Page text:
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B.C.’s Clarius to lease 100 arthritis scanners to Novartis

Life-sciences venture employs 160 staff, operates 21,000-square-foot manufacturing plant in Vancouver
No, Ohad Arazi, CEO at Clarius Mobile Health is not holding a pint of Guinness. That is one of his company's wireless, handheld ultrasound scanners

B.C. life-sciences venture Clarius Mobile Health has hatched its first transaction with a Big Pharma partner.

Switzerland-based Novartis has agreed to lease 100 of Clarius’ wireless, handheld, ultrasound scanners for two years for an undisclosed amount, Clarius CEO Ohad Arazi told BIV yesterday afternoon.

The going rate to lease those scanners would be about $8,000 each for a three-year period, with ongoing costs for cloud-software being an additional $900 per unit per year, Arazi said.

Volume discounts might be available.

Clarius launched 10 years ago with help from one of its biggest backers, PenderFund Capital Management Ltd. Another investor is Nimbus Synergies. PenderFund's managing partner Maria Pacella has touted Clarius as a standout investment

Clarius has grown revenue at a 30-per-cent annual clip, Arazi said, with sales rising to $40 million annually.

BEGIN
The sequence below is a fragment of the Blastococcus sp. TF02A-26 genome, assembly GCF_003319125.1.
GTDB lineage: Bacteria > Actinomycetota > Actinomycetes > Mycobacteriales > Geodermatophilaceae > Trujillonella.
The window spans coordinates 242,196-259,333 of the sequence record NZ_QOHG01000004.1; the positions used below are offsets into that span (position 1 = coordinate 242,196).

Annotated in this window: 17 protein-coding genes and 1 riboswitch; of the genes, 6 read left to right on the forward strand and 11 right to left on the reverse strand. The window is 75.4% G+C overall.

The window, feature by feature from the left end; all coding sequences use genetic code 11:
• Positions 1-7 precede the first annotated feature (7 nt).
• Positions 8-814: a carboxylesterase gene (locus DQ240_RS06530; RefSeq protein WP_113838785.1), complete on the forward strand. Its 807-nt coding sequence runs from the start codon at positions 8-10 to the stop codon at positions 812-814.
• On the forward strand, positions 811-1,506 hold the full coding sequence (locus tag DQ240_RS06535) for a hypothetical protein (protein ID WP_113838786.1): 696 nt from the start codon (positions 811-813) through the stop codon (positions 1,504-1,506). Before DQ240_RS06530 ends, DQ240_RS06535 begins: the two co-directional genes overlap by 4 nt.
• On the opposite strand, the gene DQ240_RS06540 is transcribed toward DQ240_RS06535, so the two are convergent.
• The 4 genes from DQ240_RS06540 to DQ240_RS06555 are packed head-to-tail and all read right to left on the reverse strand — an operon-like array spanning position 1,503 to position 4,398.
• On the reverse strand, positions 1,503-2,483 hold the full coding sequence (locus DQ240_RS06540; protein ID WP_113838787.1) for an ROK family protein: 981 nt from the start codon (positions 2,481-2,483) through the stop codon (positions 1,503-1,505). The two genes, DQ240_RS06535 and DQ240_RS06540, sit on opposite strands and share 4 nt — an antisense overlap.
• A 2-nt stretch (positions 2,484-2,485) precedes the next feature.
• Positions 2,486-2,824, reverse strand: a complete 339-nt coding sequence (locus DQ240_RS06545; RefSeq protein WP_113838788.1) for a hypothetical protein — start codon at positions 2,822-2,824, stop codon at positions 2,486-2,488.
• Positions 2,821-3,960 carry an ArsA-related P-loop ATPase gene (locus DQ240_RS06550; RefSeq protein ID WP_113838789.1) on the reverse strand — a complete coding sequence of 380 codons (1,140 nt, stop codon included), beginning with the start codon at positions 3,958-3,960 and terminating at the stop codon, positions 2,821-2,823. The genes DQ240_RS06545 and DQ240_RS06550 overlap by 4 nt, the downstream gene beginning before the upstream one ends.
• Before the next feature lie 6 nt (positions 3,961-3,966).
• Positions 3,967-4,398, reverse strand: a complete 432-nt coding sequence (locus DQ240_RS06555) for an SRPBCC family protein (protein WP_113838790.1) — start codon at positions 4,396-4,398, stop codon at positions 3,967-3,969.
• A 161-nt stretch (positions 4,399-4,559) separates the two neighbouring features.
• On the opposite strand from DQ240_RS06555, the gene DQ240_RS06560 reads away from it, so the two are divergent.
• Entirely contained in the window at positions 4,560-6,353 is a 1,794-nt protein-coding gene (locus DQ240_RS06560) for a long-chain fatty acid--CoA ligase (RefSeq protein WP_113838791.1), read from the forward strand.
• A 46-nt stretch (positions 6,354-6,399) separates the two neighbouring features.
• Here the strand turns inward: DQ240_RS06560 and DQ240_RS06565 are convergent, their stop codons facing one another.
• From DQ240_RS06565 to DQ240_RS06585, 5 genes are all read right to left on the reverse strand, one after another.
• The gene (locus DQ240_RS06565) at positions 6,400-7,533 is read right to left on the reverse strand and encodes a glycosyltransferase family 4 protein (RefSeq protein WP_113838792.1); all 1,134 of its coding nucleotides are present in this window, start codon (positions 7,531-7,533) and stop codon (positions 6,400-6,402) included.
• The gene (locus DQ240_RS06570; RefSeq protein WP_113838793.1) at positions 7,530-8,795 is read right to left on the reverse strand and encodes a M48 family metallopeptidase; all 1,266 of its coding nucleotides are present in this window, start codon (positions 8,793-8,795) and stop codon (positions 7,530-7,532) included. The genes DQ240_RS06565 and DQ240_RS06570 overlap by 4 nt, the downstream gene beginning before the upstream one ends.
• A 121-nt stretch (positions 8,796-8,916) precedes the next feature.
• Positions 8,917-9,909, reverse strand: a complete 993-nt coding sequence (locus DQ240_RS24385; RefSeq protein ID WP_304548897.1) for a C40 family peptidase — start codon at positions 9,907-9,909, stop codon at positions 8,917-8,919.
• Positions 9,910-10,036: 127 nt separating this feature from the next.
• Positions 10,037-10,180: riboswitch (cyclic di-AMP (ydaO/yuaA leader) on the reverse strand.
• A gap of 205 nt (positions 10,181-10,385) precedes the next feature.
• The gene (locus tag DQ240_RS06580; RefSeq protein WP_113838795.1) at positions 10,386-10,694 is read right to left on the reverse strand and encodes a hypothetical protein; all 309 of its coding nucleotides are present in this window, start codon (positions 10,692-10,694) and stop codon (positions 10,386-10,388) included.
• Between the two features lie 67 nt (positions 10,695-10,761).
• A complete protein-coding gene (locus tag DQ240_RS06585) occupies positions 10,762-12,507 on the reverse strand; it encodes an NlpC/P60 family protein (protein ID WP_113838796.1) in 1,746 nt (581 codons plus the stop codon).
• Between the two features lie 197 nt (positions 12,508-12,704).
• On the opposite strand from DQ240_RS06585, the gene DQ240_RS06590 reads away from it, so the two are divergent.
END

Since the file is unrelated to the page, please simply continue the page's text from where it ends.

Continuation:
Novartis’ plan is to provide the devices to rheumatologists across Canada, enabling them to diagnose psoriatic and rheumatoid arthritis more quickly.

Diagnosing those forms of arthritis now often takes months because patients need to go to hospitals or clinics.

Clarius’ handheld devices can help rheumatologists complete diagnoses within minutes, Arazi said.

Once the two-year leases are up for the devices, the rheumatologists will be able to either buy or lease the tools, and pay ongoing cloud-software fees to Clarius.

Most of Clarius’ revenue comes from selling the devices to clinics and hospitals in the U.S.

The company operates in a 21,000-square-foot facility in the Broadway Tech Park, where most of its 160 staff are located.

“We have global subsidiaries that are more for stocking and distribution,” Arazi said. “This is our development centre, and our manufacturing plant.”

He added that Clarius has started to use AI, to make sharper images. Arazi said AI sets the “gain, depth of field and contrast” for the ultrasound images, meaning that rheumatologists do not need to worry about changing settings.

Clarius’ ultrasound devices can be used for a wide range of medical diagnoses in what Arazi called “eleven main specialty areas.”

Until now, arthritis diagnoses were not a core part of the company’s devices’ use.

“This partnership is expanding the use cases now,” Arazi said.

Novartis does not directly benefit in leasing the devices and providing them to rheumatologists.

Instead, it may benefit if there is an increase in prescriptions for a broader class of drugs to treat arthritis conditions, given that Novartis makes Cosentyx.